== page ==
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Constellation Forecasts Calmer Waters Ahead

With two major divestitures nearly completed and a strong liquidity position achieved, the end of an often turbulent transition period for Constellation Energy may be at hand, the company said last week.

Constellation has refocused its strategy to target three core operations -- generation, customer supply and utility Baltimore Gas & Electric (BG&E) -- and has taken steps to protect the earnings of those businesses through 2010, CEO Mayo A. Shattuck III said during a conference call with financial analysts. Constellation is in position to grow earnings in 2011 and beyond, he said.

Baltimore-based Constellation reported a loss of $123.5 million (minus 62 cents/share) in 1Q2009, compared with earnings of $145.7 million (81 cents/share) in 1Q2008. The loss was driven primarily by special charges related to divestiture activities, merger termination costs and impairments, Constellation said. The company reaffirmed its 2009 earnings guidance of $2.90-3.20/share and estimated guidance for 2010 at $3.05-3.45/share.

Net available liquidity has increased to approximately $4 billion from $2.4 billion at the end of 2008, Shattuck said.

During the first quarter Constellation completed the divestiture of its Houston-based downstream gas unit as well as a majority of its London-based coal, freight and international commodities business (see NGI, April 6). The divestitures complete two initiatives that Constellation undertook to reduce risk in its merchant businesses and improve liquidity through the return of posted collateral. In a related transaction, Constellation struck a gas supply agreement with Macquarie Cook Energy to supply gas to Constellation's Louisville, KY-based retail division, Constellation NewEnergy Gas.

"On a cash basis, we expect to receive approximately $35 million of net proceeds from these collective strategic actions," Shattuck said. "More importantly, as we complete these transactions between the first and second quarters of this year, they will return approximately $1 billion of collateral. Applying this liquidity to support new business activity at our customer supply business should facilitate lower risk and future profitability."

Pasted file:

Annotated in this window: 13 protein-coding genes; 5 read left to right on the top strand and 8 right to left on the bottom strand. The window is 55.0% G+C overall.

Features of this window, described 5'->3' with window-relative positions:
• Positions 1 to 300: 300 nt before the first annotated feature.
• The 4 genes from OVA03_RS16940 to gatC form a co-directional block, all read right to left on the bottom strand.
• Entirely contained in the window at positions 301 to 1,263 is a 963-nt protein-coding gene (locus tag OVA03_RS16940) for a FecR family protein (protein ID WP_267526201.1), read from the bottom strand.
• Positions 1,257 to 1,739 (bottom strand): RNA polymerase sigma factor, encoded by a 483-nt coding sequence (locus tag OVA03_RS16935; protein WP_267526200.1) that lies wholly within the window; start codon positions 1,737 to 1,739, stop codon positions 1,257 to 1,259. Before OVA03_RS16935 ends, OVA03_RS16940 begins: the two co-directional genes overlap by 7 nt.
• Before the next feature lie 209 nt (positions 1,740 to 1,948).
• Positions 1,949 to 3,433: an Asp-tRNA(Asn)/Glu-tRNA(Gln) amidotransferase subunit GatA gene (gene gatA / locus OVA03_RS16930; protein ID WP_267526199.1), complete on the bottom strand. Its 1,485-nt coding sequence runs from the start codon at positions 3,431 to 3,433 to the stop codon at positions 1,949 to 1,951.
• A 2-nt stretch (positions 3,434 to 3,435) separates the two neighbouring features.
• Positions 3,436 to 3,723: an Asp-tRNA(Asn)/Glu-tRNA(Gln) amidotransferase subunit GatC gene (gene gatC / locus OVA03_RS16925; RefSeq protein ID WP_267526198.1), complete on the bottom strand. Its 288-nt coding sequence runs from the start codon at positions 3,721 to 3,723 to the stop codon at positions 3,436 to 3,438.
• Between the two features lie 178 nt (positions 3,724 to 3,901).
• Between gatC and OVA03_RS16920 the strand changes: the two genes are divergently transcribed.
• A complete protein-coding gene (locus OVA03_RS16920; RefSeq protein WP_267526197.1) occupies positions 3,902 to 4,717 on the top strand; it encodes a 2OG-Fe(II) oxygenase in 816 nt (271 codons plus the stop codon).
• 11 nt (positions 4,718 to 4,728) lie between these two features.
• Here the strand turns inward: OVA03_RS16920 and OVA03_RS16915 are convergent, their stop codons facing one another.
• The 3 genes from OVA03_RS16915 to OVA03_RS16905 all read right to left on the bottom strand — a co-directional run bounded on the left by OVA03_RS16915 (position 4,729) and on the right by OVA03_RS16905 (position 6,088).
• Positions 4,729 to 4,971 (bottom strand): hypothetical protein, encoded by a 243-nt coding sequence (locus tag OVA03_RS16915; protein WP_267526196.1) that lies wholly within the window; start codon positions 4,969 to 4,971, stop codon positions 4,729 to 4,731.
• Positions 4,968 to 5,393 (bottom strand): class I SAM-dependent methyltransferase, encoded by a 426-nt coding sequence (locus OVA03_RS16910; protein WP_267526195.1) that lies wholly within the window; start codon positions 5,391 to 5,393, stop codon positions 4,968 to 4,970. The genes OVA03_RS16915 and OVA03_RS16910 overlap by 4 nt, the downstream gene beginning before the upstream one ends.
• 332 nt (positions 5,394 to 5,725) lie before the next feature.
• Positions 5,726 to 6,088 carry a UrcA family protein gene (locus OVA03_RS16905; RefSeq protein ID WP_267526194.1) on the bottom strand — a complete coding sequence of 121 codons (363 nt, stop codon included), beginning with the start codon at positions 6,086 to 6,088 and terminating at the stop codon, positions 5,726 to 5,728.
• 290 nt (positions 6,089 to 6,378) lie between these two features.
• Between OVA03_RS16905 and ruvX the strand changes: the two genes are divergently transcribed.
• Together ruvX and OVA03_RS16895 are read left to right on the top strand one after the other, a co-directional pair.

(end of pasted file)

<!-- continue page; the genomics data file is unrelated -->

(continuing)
Constellation last year announced liquidity difficulties and a plan to sell upstream gas assets in an effort to raise money (see NGI, Sept. 1, 2008). Weeks later Constellation was caught in the downdraft of the bankruptcy of Lehman Brothers Holdings Inc. and its shares plummeted (see NGI, Sept. 22, 2008).

In February the Federal Energy Regulatory Commission approved Electricite de France SA (EDF) subsidiary EDF Development Inc.'s acquisition of a 49.99% interest in Constellation Nuclear Group LLC, a unit of Constellation Energy Group Inc., for $4.5 billion. The deal was struck last year as a means to save struggling Constellation Energy. It offered richer terms than an offer to acquire Constellation Energy from Warren Buffet's MidAmerican Energy Holdings Co. (see NGI, Dec. 22, 2008). EDF is 85% owned by the French government. EDF International owns an 8.52% interest in Constellation Energy.

Constellation recorded a loss of 23 cents/share in 1Q2009 associated with its efforts to close a nuclear joint venture with EDF and close its obligations to MidAmerican, Shattuck said. The EDF transaction remains on schedule to close in 3Q2009, he said.

Last year the Nuclear Regulatory Commission accepted a second portion of an application from UniStar Nuclear Energy -- a venture of EDF and Constellation -- for a U.S. Evolutionary Power Reactor (EPR) at a site adjacent to Constellation's Calvert Cliffs Nuclear Power Plant in Lusby, MD. Constellation Energy and AREVA formed the original UniStar Nuclear venture in 2005 to market AREVA's EPR technology in the United States. In August 2007 Constellation Energy and Electricite de France formed an additional joint venture, UniStar Nuclear Energy, to develop and deploy a fully standardized fleet of advanced nuclear power plants at selected sites throughout the U.S.

Constellation and EDF have been exploring other options of value transfer, including the possibility of entering into a new below-market power purchase agreement with UniStar for the Calvert Cliffs nuclear plant's output, Constellation said. Such an agreement would have certain efficiency benefits that would make it desirable, the company said.

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